The moral consequences of economic growth: An empirical investigation
AbstractIn The Moral Consequences of Economic Growth, Benjamin Friedman argues that growth reduces the strength of interpersonal income comparisons, and thereby tends to increases the desire for pro-social legislation, a position he supports by drawing on the historical records of the US and several Western European countries. We test this hypothesis using a variable from the World Values Survey that measures an individual's taste for government responsibility, which we interpret as a measure of the demand for egalitarian social policy. Our results provide support for a modified version of Friedman's hypothesis. In particular, we find that the taste for government responsibility is positively related to the recent change in the growth rate and negatively related to the change in income inequality. We conclude by discussing the implications of these findings for attempts to further the egalitarian social goals.
Download InfoIf you experience problems downloading a file, check if you have the proper application to view it first. In case of further problems read the IDEAS help page. Note that these files are not on the IDEAS site. Please be patient as the files may be large.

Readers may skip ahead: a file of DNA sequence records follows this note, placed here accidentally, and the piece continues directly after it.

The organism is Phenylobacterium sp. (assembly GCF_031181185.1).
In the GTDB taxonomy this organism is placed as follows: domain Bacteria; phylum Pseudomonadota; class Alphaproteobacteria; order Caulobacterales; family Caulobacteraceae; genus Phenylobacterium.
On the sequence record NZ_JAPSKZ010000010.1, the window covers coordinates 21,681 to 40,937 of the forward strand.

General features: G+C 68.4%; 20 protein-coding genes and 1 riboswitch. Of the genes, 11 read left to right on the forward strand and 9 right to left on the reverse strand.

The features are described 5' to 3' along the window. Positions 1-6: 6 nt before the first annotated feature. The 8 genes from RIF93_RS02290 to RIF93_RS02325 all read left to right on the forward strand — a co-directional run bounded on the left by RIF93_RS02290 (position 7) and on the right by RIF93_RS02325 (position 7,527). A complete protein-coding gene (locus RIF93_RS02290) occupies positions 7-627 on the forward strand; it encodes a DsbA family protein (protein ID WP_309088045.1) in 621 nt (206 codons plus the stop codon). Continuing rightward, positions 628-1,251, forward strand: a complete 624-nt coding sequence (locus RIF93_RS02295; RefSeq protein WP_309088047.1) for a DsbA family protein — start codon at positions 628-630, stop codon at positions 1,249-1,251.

Bibliographic InfoArticle provided by Elsevier in its journal The Journal of Socio-Economics.
Volume (Year): 42 (2013)
Issue (Month): C ()
Contact details of provider:
Web page: http://www.elsevier.com/locate/inca/620175
Growth; Morality; Welfare state; Redistribution; Preferences; Values;
Find related papers by JEL classification:
- Z1 - Other Special Topics - - Cultural Economics
- O1 - Economic Development, Technological Change, and Growth - - Economic Development
You can help add them by filling out this form.
reading list or among the top items on IDEAS.Access and download statisticsgeneral information about how to correct material in RePEc.
For technical questions regarding this item, or to correct its authors, title, abstract, bibliographic or download information, contact: (Wendy Shamier).
If references are entirely missing, you can add them using this form.